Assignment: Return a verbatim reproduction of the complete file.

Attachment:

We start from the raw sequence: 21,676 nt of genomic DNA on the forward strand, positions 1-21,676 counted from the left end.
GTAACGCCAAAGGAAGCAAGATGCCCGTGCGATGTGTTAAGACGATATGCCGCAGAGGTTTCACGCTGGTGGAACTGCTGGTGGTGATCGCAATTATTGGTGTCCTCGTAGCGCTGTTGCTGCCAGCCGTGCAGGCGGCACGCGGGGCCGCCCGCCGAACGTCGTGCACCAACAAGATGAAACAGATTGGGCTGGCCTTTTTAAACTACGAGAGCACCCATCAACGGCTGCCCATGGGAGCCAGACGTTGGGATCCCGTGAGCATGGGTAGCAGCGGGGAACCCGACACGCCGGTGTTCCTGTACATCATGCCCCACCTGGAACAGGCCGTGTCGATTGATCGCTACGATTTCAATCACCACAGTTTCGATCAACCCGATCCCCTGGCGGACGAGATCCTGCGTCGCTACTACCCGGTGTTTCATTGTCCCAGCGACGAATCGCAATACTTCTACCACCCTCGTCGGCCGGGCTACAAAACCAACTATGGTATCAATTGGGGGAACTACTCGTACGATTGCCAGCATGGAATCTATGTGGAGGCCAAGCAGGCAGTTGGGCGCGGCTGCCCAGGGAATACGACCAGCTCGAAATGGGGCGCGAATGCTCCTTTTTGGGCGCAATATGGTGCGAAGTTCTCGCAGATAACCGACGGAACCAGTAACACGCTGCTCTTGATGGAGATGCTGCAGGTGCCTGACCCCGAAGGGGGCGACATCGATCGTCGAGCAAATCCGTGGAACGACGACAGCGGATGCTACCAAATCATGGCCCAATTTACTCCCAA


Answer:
We start from the raw sequence: 21,676 nt of genomic DNA on the forward strand, positions 1-21,676 counted from the left end.
GTAACGCCAAAGGAAGCAAGATGCCCGTGCGATGTGTTAAGACGATATGCCGCAGAGGTTTCACGCTGGTGGAACTGCTGGTGGTGATCGCAATTATTGGTGTCCTCGTAGCGCTGTTGCTGCCAGCCGTGCAGGCGGCACGCGGGGCCGCCCGCCGAACGTCGTGCACCAACAAGATGAAACAGATTGGGCTGGCCTTTTTAAACTACGAGAGCACCCATCAACGGCTGCCCATGGGAGCCAGACGTTGGGATCCCGTGAGCATGGGTAGCAGCGGGGAACCCGACACGCCGGTGTTCCTGTACATCATGCCCCACCTGGAACAGGCCGTGTCGATTGATCGCTACGATTTCAATCACCACAGTTTCGATCAACCCGATCCCCTGGCGGACGAGATCCTGCGTCGCTACTACCCGGTGTTTCATTGTCCCAGCGACGAATCGCAATACTTCTACCACCCTCGTCGGCCGGGCTACAAAACCAACTATGGTATCAATTGGGGGAACTACTCGTACGATTGCCAGCATGGAATCTATGTGGAGGCCAAGCAGGCAGTTGGGCGCGGCTGCCCAGGGAATACGACCAGCTCGAAATGGGGCGCGAATGCTCCTTTTTGGGCGCAATATGGTGCGAAGTTCTCGCAGATAACCGACGGAACCAGTAACACGCTGCTCTTGATGGAGATGCTGCAGGTGCCTGACCCCGAAGGGGGCGACATCGATCGTCGAGCAAATCCGTGGAACGACGACAGCGGATGCTACCAAATCATGGCCCAATTTACTCCCAA